10. Directional and monochromatic thermal emitter from epsilon-near-zero conditions in semiconductor hyperbolic metamaterials

    DOE PAGES

    Campione, Salvatore; Marquier, Francois; Hugonin, Jean -Paul; ...

    2016-10-05

    The development of novel thermal sources that control the emission spectrum and the angular emission pattern is of fundamental importance. In this paper, we investigate the thermal emission properties of semiconductor hyperbolic metamaterials (SHMs). Our structure does not require the use of any periodic corrugation to provide monochromatic and directional emission properties. We show that these properties arise because of epsilon-near-zero conditions in SHMs. The thermal emission is dominated by the epsilon-near-zero effect in the doped quantum wells composing the SHM. In conclusion, different properties are observed for s and p polarizations, following the characteristics of the strong anisotropy ofmore » hyperbolic metamaterials.« less

  11. THE INVISIBLE MONSTER HAS TWO FACES: OBSERVATIONS OF {epsilon} AURIGAE WITH THE HERSCHEL SPACE OBSERVATORY

    SciTech Connect

    Hoard, D. W.; Ladjal, D.; Stencel, R. E.; Howell, S. B.

    2012-04-01

    We present Herschel Space Observatory photometric observations of the unique, long-period eclipsing binary star {epsilon} Aurigae. Its extended spectral energy distribution is consistent with our previously published cool (550 K) dust disk model. We also present an archival infrared spectral energy distribution of the side of the disk facing the bright F-type star in the binary, which is consistent with a warmer (1150 K) disk model. The lack of strong molecular emission features in the Herschel bands suggests that the disk has a low gas-to-dust ratio. The spectral energy distribution and Herschel images imply that the 250 GHz radio detection reported by Altenhoff et al. is likely contaminated by infrared-bright, extended background emission associated with a nearby nebular region and should be considered an upper limit to the true flux density of {epsilon} Aur.

  12. Clostridium perfringens Epsilon Toxin: A Malevolent Molecule for Animals and Man?

    PubMed Central

    Stiles, Bradley G.; Barth, Gillian; Barth, Holger; Popoff, Michel R.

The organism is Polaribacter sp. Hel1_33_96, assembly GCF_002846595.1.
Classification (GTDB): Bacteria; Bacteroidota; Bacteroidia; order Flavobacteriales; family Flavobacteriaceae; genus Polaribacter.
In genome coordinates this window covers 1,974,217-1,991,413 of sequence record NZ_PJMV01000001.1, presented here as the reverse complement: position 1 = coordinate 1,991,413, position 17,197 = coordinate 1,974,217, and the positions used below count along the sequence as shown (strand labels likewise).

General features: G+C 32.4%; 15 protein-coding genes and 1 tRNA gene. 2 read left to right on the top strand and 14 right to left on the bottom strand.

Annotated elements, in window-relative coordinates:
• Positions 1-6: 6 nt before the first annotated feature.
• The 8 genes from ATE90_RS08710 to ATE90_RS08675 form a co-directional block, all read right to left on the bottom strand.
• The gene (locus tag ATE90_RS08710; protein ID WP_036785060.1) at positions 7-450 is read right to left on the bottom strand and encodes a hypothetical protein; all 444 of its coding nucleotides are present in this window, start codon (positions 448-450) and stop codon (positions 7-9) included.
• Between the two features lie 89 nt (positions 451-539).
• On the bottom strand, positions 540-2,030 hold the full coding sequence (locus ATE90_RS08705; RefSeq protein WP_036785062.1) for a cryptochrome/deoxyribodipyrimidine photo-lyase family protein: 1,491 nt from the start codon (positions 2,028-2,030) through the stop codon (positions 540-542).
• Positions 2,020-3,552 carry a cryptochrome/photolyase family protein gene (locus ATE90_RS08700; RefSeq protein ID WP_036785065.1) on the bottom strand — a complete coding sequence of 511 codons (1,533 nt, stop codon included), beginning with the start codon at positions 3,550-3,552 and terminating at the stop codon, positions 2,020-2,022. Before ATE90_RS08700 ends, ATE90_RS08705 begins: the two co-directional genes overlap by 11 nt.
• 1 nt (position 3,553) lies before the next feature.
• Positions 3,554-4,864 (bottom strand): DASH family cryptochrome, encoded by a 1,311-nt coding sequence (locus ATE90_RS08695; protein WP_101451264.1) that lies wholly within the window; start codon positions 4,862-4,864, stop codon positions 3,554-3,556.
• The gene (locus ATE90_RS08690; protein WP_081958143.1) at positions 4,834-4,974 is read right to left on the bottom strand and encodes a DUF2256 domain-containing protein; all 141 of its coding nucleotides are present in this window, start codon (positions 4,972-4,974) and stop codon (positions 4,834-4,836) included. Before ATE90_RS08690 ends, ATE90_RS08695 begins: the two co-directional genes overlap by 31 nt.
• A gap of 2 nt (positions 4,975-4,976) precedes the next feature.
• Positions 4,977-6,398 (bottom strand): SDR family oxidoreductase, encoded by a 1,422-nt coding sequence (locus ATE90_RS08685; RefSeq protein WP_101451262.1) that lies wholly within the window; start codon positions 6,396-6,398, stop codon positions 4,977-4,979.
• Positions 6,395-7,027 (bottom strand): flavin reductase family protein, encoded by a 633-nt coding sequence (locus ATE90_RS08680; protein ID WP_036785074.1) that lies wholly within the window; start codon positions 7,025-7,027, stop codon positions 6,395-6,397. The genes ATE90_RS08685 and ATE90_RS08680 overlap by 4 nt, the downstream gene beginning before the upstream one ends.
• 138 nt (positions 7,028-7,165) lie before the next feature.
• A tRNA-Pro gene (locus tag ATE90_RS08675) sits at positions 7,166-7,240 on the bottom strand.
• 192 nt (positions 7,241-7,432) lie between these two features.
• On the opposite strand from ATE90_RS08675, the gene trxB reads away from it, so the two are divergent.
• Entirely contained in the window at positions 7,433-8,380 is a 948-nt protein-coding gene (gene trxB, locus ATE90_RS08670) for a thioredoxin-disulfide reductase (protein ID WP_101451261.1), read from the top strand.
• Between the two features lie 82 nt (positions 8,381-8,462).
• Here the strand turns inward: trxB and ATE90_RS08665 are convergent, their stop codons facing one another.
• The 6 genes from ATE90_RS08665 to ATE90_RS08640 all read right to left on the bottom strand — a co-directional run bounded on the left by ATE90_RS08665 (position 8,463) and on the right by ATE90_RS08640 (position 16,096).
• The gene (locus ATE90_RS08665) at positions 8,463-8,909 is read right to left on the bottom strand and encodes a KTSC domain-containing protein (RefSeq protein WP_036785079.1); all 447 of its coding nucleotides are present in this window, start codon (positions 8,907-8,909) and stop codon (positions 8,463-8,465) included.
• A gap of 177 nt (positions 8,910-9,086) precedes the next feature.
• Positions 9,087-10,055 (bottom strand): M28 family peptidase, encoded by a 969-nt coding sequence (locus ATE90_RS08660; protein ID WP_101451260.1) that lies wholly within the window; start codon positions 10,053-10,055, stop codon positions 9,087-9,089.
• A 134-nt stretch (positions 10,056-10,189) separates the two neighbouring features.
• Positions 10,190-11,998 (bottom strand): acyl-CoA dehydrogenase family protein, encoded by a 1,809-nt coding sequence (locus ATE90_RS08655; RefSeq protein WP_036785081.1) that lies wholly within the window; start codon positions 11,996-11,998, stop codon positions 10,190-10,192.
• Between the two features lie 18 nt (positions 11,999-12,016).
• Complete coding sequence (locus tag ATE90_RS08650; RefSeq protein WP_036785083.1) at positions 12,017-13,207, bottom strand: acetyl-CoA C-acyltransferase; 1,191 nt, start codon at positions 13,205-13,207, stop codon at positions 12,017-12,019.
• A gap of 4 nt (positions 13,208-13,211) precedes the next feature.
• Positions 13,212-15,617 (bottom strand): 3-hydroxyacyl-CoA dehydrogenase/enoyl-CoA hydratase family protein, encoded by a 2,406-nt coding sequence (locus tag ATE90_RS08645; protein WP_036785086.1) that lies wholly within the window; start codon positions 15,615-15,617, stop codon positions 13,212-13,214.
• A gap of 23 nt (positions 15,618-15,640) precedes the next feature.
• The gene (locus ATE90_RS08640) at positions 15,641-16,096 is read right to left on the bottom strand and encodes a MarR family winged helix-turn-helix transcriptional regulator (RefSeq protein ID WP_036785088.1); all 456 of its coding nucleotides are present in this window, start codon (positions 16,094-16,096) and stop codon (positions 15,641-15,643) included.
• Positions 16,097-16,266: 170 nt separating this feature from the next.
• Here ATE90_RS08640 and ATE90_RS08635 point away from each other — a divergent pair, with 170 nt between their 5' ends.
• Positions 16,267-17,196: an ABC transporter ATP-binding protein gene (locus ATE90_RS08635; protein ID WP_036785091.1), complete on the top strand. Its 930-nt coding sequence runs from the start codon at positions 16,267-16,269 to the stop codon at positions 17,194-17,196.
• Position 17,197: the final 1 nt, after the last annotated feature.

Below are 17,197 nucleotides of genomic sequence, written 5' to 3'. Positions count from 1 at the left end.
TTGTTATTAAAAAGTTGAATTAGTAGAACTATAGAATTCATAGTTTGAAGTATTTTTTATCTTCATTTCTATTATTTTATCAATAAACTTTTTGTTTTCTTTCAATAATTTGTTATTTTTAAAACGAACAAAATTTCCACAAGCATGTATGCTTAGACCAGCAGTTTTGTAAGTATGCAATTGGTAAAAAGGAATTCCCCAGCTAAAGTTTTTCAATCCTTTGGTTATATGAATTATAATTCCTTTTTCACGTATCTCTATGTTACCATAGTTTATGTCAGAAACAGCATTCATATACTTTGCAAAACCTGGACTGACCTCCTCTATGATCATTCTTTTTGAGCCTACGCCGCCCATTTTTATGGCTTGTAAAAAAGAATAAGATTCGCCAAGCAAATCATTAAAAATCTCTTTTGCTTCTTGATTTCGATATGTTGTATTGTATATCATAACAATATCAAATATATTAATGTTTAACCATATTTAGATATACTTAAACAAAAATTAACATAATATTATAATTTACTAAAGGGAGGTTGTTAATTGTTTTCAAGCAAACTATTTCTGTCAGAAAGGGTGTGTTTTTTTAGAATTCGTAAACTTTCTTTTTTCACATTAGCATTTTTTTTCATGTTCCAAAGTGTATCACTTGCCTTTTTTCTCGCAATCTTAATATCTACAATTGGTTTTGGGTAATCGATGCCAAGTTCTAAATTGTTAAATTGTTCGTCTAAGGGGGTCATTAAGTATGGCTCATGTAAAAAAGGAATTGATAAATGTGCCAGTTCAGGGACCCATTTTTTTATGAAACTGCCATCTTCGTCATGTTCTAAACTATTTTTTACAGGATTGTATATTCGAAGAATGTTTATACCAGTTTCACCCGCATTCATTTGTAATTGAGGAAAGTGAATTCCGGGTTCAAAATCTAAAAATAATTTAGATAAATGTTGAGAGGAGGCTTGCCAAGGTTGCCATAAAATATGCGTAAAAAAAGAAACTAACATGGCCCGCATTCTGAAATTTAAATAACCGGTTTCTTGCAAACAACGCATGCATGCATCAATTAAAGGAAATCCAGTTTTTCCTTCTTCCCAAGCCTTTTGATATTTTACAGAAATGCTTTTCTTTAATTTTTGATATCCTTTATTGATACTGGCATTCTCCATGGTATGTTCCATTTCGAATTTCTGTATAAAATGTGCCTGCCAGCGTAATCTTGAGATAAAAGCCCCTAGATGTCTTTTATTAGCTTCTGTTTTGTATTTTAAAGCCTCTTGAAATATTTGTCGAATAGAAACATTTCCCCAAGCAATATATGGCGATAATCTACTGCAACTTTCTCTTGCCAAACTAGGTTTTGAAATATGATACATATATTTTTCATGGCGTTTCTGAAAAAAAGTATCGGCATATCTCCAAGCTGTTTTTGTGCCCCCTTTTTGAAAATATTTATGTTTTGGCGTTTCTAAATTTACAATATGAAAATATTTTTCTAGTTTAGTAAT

2013-01-01

    Clostridium perfringens is a prolific, toxin-producing anaerobe causing multiple diseases in humans and animals. One of these toxins is epsilon, a 33 kDa protein produced by Clostridium perfringens (types B and D) that induces fatal enteric disease of goats, sheep and cattle. Epsilon toxin (Etx) belongs to the aerolysin-like toxin family. It contains three distinct domains, is proteolytically-activated and forms oligomeric pores on cell surfaces via a lipid raft-associated protein(s). Vaccination controls Etx-induced disease in the field. However, therapeutic measures are currently lacking. This review initially introduces C. perfringens toxins, subsequently focusing upon the Etx and its biochemistry, disease characteristics in various animals that include laboratory models (in vitro and in vivo), and finally control mechanisms (vaccines and therapeutics). PMID:24284826

  13. Implementation of a kappa-epsilon turbulence model to RPLUS3D code

    NASA Astrophysics Data System (ADS)

    Chitsomboon, Tawit

    1992-02-01

    The RPLUS3D code has been developed at the NASA Lewis Research Center to support the National Aerospace Plane (NASP) project. The code has the ability to solve three dimensional flowfields with finite rate combustion of hydrogen and air. The combustion process of the hydrogen-air system are simulated by an 18 reaction path, 8 species chemical kinetic mechanism. The code uses a Lower-Upper (LU) decomposition numerical algorithm as its basis, making it a very efficient and robust code. Except for the Jacobian matrix for the implicit chemistry source terms, there is no inversion of a matrix even though a fully implicit numerical algorithm is used. A k-epsilon turbulence model has recently been incorporated into the code. Initial validations have been conducted for a flow over a flat plate. Results of the validation studies are shown. Some difficulties in implementing the k-epsilon equations to the code are also discussed.

  14. Implementation of a kappa-epsilon turbulence model to RPLUS3D code

    NASA Technical Reports Server (NTRS)

    Chitsomboon, Tawit

    1992-01-01

    The RPLUS3D code has been developed at the NASA Lewis Research Center to support the National Aerospace Plane (NASP) project. The code has the ability to solve three dimensional flowfields with finite rate combustion of hydrogen and air. The combustion process of the hydrogen-air system are simulated by an 18 reaction path, 8 species chemical kinetic mechanism. The code uses a Lower-Upper (LU) decomposition numerical algorithm as its basis, making it a very efficient and robust code. Except for the Jacobian matrix for the implicit chemistry source terms, there is no inversion of a matrix even though a fully implicit numerical algorithm is used. A k-epsilon turbulence model has recently been incorporated into the code. Initial validations have been conducted for a flow over a flat plate. Results of the validation studies are shown. Some difficulties in implementing the k-epsilon equations to the code are also discussed.

  15. First detection of the astrometric orbit of the single-lined spectroscopic binary epsilon Librae

    NASA Technical Reports Server (NTRS)

    Castelaz, Michael W.

    1989-01-01